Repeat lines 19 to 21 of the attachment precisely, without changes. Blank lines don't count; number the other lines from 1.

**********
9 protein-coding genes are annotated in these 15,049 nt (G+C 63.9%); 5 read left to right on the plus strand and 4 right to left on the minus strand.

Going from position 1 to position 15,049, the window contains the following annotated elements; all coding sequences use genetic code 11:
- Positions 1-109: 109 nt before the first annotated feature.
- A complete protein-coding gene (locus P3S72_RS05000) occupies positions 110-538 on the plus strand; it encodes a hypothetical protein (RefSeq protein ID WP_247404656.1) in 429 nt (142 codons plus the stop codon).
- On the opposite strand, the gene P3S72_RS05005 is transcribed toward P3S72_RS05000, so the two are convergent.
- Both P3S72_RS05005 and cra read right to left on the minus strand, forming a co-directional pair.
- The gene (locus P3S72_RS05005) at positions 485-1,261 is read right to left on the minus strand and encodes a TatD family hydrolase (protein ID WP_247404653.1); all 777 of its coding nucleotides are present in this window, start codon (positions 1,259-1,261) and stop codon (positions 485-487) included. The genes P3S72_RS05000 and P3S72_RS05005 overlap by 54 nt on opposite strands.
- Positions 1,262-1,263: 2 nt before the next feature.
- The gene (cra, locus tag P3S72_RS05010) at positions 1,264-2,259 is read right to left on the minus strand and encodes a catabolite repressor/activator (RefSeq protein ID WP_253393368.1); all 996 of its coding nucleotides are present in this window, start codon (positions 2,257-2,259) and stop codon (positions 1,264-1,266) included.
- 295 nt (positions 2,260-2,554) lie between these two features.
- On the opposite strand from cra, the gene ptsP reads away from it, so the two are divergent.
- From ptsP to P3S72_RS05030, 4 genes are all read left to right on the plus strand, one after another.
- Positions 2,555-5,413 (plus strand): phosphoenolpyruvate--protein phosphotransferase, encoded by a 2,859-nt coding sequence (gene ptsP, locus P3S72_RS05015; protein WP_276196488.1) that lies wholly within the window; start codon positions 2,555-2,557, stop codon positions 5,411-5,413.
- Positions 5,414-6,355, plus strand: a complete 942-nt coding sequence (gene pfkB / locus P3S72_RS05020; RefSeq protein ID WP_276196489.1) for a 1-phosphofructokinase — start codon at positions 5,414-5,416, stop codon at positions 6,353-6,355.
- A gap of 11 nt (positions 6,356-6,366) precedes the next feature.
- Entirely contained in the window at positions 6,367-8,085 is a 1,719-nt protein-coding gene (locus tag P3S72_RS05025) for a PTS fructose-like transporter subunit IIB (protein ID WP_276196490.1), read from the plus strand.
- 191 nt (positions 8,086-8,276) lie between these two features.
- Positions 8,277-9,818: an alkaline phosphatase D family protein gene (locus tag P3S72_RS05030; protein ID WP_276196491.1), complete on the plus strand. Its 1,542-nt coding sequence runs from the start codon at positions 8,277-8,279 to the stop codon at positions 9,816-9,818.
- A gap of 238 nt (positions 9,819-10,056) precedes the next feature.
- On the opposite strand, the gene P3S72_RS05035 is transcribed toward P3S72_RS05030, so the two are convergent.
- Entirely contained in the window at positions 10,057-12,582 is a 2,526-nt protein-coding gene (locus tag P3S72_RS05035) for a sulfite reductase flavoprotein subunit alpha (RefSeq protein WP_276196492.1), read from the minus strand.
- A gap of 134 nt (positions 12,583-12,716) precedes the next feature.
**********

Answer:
- A gap of 238 nt (positions 9,819-10,056) precedes the next feature.
- On the opposite strand, the gene P3S72_RS05035 is transcribed toward P3S72_RS05030, so the two are convergent.
- Entirely contained in the window at positions 10,057-12,582 is a 2,526-nt protein-coding gene (locus tag P3S72_RS05035) for a sulfite reductase flavoprotein subunit alpha (RefSeq protein WP_276196492.1), read from the minus strand.